Thyroid Cancer

Facts about thyroid cancer 

Q 1 what is thyroid cancer?

Thyroid cancer is a malignant tumor that starts in the cells of the thyroid.

The thyroid is a small gland in the front of the neck. It has a right and left lobe, one on each side of the trachea (windpipe). The lobes are joined by a thin piece of tissue called the isthmus.

Women are 2 to 3 times more likely to develop thyroid cancer than men.

Q 2 what are the causes of thyroid cancer?

  • Family history of thyroid cancer 
  • Radiation exposure in childhood – such as radiotherapy

Q 3 what are the types of thyroid cancer? 

  • Papillary carcinoma – the most common type, 
  • Follicular carcinoma 
  • Medullary thyroid carcinoma 
  • Anaplastic thyroid carcinoma – the rarest and most serious type, it usually affects people over the age of 60

Papillary and follicular carcinomas are sometimes known as differentiated thyroid cancers. They tend to be easier to treat than the other types.

Q 4 what are the symptoms of thyroid cancer?

  • A lump or swelling in the neck
  • Hoarseness or other voice changes
  • Difficulty in swallowing
  • Difficulty in breathing
  • A cough that doesn’t go away

A word of caution

All of these symptoms can also be caused by conditions that are not cancer. Kindly consult your doctor first. 

Q 6 How is thyroid cancer diagnosed? 

  • Medical history and physical examination
  • Thyroid-stimulating hormone (TSH), thyroxine (T4), triiodothyronine (T3), and thyroid antibodies are measured to check how well the thyroid is working.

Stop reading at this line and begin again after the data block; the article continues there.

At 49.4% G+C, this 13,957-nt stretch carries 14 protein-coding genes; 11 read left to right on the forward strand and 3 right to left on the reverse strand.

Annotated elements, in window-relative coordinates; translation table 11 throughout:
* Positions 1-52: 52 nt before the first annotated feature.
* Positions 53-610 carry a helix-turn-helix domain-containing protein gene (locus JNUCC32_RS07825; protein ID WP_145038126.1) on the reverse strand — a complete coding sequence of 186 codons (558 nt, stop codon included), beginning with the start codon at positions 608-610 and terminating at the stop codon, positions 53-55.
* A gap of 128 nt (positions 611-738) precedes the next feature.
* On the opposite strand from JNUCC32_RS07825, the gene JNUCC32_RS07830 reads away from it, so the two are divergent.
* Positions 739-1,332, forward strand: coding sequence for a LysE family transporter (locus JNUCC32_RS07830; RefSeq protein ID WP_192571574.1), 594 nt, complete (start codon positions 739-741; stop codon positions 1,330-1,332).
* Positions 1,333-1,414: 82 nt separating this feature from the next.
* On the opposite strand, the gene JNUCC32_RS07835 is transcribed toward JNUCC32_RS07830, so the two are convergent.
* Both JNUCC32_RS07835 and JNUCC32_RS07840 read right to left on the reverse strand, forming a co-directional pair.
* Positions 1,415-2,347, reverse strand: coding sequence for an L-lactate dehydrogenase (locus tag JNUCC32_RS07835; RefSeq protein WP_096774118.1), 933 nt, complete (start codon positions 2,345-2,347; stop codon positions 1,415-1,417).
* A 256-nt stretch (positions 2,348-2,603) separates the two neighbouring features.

• Blood tumor marker such as Calcitonin & Carcinoembryonic antigen (CEA)
  • Ultrasound of neck and thyroid 

It is the first investigation to be done for thyroid cancer 

  • If ultrasound suggests thyroid cancer then FNA biopsy is done for confirmation

In an FNA biopsy, the doctor uses a very thin, hollow needle attached to a syringe to withdraw (aspirate) a small amount of tissue or fluid from a suspicious area. The biopsy sample is then checked to see if there are cancer cells in it.

A word of caution 

  • There is a common myth that taking biopsy leads to the spread of cancer cells in the body. This is not true. Taking a biopsy does not lead to the spread of cancer cells in the body.
  • Biopsy confirms that it is cancer and not infection and also helps in knowing the type of cancer so that further treatment can be planned accordingly.  

If FNA biopsy confirms thyroid cancer then further test is done to look for spread of disease 

  • Computed tomography (CT) scan of the neck and/or chest
  • Laryngoscopy

A flexible tube with a camera and light at the tip is inserted up the nose and down the throat. 

Q 7 What is thyroid cancer staging? 

Staging is a measurement of how far cancer has spread.

After all the tests have been completed and the results are known, it should be possible to predict what stage the cancer is. The higher the stage, further cancer has spread

Staging for thyroid cancer depends on the age of the person when diagnosed.

Younger than 55 years of age

People younger than 55 years of age when diagnosed will have either stage 1 or stage 2 differentiated thyroid cancer.

  • Stage 1

The tumor may have grown into nearby tissues or cancer may have spread to nearby lymph nodes.

  • Stage 2

Cancer has spread to other parts of the body (called distant metastasis), such as to the lungs, liver or bone. This is also called metastatic thyroid cancer.